“Ghana has a population of around 31 million, so thinking about the ratio of people living in the country to the amount (15 million pieces) of clothes that arrive each week, it shows that there is a big disconnect.”
According to the Accra Metropolitan Assembly (AMA), the textile waste collected in Kantamanto is “the largest consolidated waste stream in the entire city of Accra”.
Nana Amo, an importer and trader of used clothes in Kantamanto market, has admitted the negative impact of used clothes on the environment – describing importing clothes as a “risky” business.
“The ball I’m importing is sealed and I don’t know what’s inside. So if you’re a shopper and you detect there’s unusable clothing, there’s not much you can do but throw it away and make a loss,” he said. “Unfortunately, the improper disposal of these garments means that all of our aligners are choked…with very negative consequences for all of us.”
Trade data from 2020 showed that Ghana has become the biggest dumping ground for used clothes over the past decade. The value of used clothing shipped into the country has tripled over the past decade, from $65 million in 2010 to over $180 million in 2020.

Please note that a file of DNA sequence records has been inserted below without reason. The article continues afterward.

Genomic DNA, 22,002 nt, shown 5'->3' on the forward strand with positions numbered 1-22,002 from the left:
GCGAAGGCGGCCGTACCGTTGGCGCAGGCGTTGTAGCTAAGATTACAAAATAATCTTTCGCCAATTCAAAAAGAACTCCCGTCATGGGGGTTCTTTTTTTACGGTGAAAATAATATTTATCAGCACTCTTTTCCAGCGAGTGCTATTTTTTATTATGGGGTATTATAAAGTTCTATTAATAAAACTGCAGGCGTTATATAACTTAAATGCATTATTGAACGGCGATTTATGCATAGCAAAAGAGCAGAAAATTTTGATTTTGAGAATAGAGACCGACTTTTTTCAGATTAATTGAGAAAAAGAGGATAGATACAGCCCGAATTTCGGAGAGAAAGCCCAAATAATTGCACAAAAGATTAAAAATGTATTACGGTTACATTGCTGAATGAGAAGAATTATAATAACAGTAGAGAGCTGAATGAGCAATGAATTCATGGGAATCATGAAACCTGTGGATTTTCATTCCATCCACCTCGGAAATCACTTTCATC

The UK alone shipped over $70 million worth of used clothing to Ghana in 2020, accounting for nearly 40% of the country’s imports and the UK’s largest export product to Ghana. .
Anyone who donates their clothes to charities in the UK does not understand how charities like Oxfam sell donated clothes to merchants and retailers in countries like Ghana and Nigeria, many of which end up in landfills, the ocean and sewers, and harm the environment.
Ghana’s Minister of Commerce, Alan Kyerematen, did not respond to several requests for comment on the dumping of used clothing in the country and his ministry’s actions to end it.
The fashion industry and the UK government’s inaction
Samuel Antwi Oteng attributed much of the problem to the fashion industry’s business practices, which promote excessive consumption and waste.
“All these fashion brands like Boohoo, Asos, Nike, H&M and Adidas produce excess clothes, more than people need; and so they incorporate waste into their models. But there is a whole business built around donations and buy-back programs, where people and businesses collect these garments, sort them, bale them and ship them to countries like Ghana,” he said. Explain.
In 2019, a UK House of Commons audit report on fast fashion found that fast fashion and its consumption in the UK leave “the bulk of its environmental and social costs” to developing countries. .